Planning: The American Planning Association
By Madeline Bodin
THE BLUE TAPE IS EVERYWHERE in coastal South Carolina. It’s on the brass door handle of the Palmetto Hammock and Resort Shoppe in Charleston, and it’s on the window of the Lowcountry Bistro next door. In fact, blue tape is plastered on the exteriors of businesses all the way from Charleston to North Myrtle Beach.
Discussions about sea-level rise, like other aspects of climate change, are difficult. Frank Knapp, president and CEO of the South Carolina Small Business Chamber of Commerce, wanted to make sea-level rise real for people. The blue tape distributed by the chamber’s South Carolina Businesses Acting on Rising Seas project marks the worst-case scenario: the high-tide mark in 2100 under the highest sea-level rise predictions, a six-foot rise above the current high tide.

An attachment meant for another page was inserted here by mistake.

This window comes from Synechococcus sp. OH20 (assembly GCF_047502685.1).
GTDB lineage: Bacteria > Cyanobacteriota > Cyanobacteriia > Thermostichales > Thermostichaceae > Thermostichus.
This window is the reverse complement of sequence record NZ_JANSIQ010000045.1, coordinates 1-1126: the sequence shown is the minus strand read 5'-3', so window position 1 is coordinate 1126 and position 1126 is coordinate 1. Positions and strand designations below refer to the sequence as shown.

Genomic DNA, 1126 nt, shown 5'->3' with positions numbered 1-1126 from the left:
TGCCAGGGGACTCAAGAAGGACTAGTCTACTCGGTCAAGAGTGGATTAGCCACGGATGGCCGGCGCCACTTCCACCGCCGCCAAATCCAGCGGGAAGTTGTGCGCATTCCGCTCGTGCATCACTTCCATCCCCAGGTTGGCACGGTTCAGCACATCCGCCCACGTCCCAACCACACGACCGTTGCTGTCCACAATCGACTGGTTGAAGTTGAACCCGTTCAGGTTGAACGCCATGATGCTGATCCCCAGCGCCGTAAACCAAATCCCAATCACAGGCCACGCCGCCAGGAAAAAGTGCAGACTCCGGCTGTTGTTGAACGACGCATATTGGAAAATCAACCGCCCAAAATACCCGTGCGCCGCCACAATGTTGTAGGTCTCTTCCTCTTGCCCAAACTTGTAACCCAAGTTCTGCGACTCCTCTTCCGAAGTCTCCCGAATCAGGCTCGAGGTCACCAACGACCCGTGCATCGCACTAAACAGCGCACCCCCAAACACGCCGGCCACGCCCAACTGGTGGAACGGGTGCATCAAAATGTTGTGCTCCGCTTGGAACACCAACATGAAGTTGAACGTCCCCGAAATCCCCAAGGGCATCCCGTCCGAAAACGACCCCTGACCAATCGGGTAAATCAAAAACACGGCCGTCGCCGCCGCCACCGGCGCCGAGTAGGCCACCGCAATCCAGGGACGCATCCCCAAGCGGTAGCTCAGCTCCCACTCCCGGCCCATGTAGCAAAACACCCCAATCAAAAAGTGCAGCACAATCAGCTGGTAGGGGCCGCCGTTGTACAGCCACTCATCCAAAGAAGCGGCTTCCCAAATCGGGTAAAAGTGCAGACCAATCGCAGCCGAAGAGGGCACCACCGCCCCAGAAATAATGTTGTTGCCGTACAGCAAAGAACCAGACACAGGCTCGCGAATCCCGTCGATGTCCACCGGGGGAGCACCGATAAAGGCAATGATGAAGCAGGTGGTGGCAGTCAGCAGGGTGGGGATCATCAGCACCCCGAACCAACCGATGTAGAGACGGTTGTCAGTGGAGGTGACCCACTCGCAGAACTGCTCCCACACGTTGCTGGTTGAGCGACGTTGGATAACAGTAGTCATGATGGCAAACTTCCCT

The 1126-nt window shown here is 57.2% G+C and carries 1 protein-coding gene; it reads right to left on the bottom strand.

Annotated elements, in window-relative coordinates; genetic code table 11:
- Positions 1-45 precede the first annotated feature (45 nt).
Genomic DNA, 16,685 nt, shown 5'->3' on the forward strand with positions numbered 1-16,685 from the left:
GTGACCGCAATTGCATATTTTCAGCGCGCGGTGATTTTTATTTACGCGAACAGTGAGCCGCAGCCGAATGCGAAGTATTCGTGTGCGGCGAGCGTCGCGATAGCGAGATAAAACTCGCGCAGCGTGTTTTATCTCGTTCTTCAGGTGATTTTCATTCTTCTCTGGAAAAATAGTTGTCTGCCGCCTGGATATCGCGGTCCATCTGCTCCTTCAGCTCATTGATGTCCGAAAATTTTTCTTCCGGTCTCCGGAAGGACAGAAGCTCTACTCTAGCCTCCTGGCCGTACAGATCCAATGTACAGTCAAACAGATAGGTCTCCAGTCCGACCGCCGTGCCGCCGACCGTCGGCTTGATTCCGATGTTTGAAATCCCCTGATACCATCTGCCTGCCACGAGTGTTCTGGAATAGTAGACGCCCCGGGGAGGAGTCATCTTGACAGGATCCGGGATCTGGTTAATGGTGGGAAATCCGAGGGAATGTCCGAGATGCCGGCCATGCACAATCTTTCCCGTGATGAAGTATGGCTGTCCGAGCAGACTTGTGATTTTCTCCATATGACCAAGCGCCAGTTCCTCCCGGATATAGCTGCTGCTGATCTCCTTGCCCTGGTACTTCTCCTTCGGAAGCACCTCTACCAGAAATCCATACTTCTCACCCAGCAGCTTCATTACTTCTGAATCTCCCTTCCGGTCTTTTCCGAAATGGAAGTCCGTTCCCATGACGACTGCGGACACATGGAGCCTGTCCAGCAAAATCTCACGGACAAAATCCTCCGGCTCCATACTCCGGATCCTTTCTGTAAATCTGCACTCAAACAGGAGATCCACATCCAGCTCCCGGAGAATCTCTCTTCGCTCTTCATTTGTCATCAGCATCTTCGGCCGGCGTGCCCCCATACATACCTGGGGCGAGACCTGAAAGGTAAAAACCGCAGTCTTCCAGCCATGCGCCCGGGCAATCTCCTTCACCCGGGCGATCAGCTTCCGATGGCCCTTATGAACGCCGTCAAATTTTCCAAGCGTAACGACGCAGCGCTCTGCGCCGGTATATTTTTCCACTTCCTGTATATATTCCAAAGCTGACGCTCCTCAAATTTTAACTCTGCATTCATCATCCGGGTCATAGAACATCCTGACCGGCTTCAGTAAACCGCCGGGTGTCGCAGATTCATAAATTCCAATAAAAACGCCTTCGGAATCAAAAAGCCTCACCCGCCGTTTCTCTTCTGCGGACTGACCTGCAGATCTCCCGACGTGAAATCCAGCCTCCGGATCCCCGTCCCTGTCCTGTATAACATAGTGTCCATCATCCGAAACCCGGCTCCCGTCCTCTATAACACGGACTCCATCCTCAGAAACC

In Charleston’s low-lying Market District, the tape marks a spot nearly five feet above street level. And with one step up to reach the door, that means high tide may one day reach door-handle height at the hammock shop.
Knapp found that even in a “red state” like South Carolina, about half the small business owners that his team contacted were concerned about the effect of sea-level rise.